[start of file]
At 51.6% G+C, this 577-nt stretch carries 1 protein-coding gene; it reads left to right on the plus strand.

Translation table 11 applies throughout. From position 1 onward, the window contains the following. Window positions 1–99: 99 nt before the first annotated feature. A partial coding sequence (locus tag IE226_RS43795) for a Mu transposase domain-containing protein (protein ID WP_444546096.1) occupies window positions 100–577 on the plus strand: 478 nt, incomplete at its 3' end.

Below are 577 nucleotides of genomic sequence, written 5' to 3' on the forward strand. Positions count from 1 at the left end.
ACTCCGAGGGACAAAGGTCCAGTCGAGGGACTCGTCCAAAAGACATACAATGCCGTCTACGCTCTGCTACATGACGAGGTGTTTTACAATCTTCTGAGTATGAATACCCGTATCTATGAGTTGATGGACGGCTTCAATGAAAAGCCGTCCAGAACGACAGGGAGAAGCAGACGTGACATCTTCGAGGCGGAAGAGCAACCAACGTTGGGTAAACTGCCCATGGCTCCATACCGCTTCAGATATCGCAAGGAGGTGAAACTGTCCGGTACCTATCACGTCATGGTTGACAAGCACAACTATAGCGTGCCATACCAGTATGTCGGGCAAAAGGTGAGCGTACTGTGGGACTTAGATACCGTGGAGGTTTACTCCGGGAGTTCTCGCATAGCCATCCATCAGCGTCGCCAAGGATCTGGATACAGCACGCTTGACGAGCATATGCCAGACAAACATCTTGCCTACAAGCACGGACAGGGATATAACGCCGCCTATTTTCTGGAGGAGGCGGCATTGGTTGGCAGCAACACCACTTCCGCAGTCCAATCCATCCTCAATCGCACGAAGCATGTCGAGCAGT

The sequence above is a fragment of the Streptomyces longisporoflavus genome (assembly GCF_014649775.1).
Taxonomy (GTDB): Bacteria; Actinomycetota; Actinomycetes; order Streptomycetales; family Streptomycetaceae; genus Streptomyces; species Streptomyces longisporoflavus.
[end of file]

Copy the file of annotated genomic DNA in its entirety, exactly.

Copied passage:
At 51.6% G+C, this 577-nt stretch carries 1 protein-coding gene; it reads left to right on the plus strand.

Translation table 11 applies throughout. From position 1 onward, the window contains the following. Window positions 1–99: 99 nt before the first annotated feature. A partial coding sequence (locus tag IE226_RS43795) for a Mu transposase domain-containing protein (protein ID WP_444546096.1) occupies window positions 100–577 on the plus strand: 478 nt, incomplete at its 3' end.

Below are 577 nucleotides of genomic sequence, written 5' to 3' on the forward strand. Positions count from 1 at the left end.
ACTCCGAGGGACAAAGGTCCAGTCGAGGGACTCGTCCAAAAGACATACAATGCCGTCTACGCTCTGCTACATGACGAGGTGTTTTACAATCTTCTGAGTATGAATACCCGTATCTATGAGTTGATGGACGGCTTCAATGAAAAGCCGTCCAGAACGACAGGGAGAAGCAGACGTGACATCTTCGAGGCGGAAGAGCAACCAACGTTGGGTAAACTGCCCATGGCTCCATACCGCTTCAGATATCGCAAGGAGGTGAAACTGTCCGGTACCTATCACGTCATGGTTGACAAGCACAACTATAGCGTGCCATACCAGTATGTCGGGCAAAAGGTGAGCGTACTGTGGGACTTAGATACCGTGGAGGTTTACTCCGGGAGTTCTCGCATAGCCATCCATCAGCGTCGCCAAGGATCTGGATACAGCACGCTTGACGAGCATATGCCAGACAAACATCTTGCCTACAAGCACGGACAGGGATATAACGCCGCCTATTTTCTGGAGGAGGCGGCATTGGTTGGCAGCAACACCACTTCCGCAGTCCAATCCATCCTCAATCGCACGAAGCATGTCGAGCAGT

The sequence above is a fragment of the Streptomyces longisporoflavus genome (assembly GCF_014649775.1).
Taxonomy (GTDB): Bacteria; Actinomycetota; Actinomycetes; order Streptomycetales; family Streptomycetaceae; genus Streptomyces; species Streptomyces longisporoflavus.